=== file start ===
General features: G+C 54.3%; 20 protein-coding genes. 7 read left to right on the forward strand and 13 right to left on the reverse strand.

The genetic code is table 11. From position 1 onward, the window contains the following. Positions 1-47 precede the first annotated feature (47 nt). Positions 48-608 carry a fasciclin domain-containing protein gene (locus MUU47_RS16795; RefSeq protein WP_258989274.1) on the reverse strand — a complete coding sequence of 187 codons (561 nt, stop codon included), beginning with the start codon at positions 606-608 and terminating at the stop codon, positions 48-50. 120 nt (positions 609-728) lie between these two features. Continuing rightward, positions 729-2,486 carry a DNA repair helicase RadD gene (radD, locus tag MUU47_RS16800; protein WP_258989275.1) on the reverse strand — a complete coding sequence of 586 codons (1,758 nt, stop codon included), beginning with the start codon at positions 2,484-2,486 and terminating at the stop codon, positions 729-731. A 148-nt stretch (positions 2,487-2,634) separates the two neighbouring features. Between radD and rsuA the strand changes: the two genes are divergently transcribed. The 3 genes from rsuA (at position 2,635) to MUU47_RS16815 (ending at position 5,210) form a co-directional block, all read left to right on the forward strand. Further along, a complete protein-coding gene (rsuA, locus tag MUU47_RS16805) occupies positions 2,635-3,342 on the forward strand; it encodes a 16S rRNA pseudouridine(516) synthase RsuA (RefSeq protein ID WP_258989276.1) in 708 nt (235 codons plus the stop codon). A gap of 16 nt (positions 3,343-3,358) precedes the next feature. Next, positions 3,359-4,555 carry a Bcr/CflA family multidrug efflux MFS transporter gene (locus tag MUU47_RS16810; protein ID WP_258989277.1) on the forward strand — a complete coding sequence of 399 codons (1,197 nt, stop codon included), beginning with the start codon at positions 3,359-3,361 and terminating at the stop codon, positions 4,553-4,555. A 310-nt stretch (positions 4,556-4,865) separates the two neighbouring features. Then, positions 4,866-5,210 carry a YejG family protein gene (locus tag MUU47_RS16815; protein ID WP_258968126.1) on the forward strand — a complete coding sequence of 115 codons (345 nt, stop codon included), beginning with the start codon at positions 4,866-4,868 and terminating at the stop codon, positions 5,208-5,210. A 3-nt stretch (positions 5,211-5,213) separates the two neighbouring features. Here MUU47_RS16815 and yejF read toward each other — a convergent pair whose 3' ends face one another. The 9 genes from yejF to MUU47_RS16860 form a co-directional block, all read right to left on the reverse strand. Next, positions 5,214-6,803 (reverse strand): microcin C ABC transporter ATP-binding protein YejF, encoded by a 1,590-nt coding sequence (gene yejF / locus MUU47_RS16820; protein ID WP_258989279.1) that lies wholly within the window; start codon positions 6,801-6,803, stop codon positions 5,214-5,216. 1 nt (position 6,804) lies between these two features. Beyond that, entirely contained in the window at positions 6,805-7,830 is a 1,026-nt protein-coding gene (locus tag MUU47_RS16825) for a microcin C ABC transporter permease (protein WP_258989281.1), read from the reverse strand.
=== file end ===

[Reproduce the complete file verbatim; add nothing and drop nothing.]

General features: G+C 54.3%; 20 protein-coding genes. 7 read left to right on the forward strand and 13 right to left on the reverse strand.

The genetic code is table 11. From position 1 onward, the window contains the following. Positions 1-47 precede the first annotated feature (47 nt). Positions 48-608 carry a fasciclin domain-containing protein gene (locus MUU47_RS16795; RefSeq protein WP_258989274.1) on the reverse strand — a complete coding sequence of 187 codons (561 nt, stop codon included), beginning with the start codon at positions 606-608 and terminating at the stop codon, positions 48-50. 120 nt (positions 609-728) lie between these two features. Continuing rightward, positions 729-2,486 carry a DNA repair helicase RadD gene (radD, locus tag MUU47_RS16800; protein WP_258989275.1) on the reverse strand — a complete coding sequence of 586 codons (1,758 nt, stop codon included), beginning with the start codon at positions 2,484-2,486 and terminating at the stop codon, positions 729-731. A 148-nt stretch (positions 2,487-2,634) separates the two neighbouring features. Between radD and rsuA the strand changes: the two genes are divergently transcribed. The 3 genes from rsuA (at position 2,635) to MUU47_RS16815 (ending at position 5,210) form a co-directional block, all read left to right on the forward strand. Further along, a complete protein-coding gene (rsuA, locus tag MUU47_RS16805) occupies positions 2,635-3,342 on the forward strand; it encodes a 16S rRNA pseudouridine(516) synthase RsuA (RefSeq protein ID WP_258989276.1) in 708 nt (235 codons plus the stop codon). A gap of 16 nt (positions 3,343-3,358) precedes the next feature. Next, positions 3,359-4,555 carry a Bcr/CflA family multidrug efflux MFS transporter gene (locus tag MUU47_RS16810; protein ID WP_258989277.1) on the forward strand — a complete coding sequence of 399 codons (1,197 nt, stop codon included), beginning with the start codon at positions 3,359-3,361 and terminating at the stop codon, positions 4,553-4,555. A 310-nt stretch (positions 4,556-4,865) separates the two neighbouring features. Then, positions 4,866-5,210 carry a YejG family protein gene (locus tag MUU47_RS16815; protein ID WP_258968126.1) on the forward strand — a complete coding sequence of 115 codons (345 nt, stop codon included), beginning with the start codon at positions 4,866-4,868 and terminating at the stop codon, positions 5,208-5,210. A 3-nt stretch (positions 5,211-5,213) separates the two neighbouring features. Here MUU47_RS16815 and yejF read toward each other — a convergent pair whose 3' ends face one another. The 9 genes from yejF to MUU47_RS16860 form a co-directional block, all read right to left on the reverse strand. Next, positions 5,214-6,803 (reverse strand): microcin C ABC transporter ATP-binding protein YejF, encoded by a 1,590-nt coding sequence (gene yejF / locus MUU47_RS16820; protein ID WP_258989279.1) that lies wholly within the window; start codon positions 6,801-6,803, stop codon positions 5,214-5,216. 1 nt (position 6,804) lies between these two features. Beyond that, entirely contained in the window at positions 6,805-7,830 is a 1,026-nt protein-coding gene (locus tag MUU47_RS16825) for a microcin C ABC transporter permease (protein WP_258989281.1), read from the reverse strand.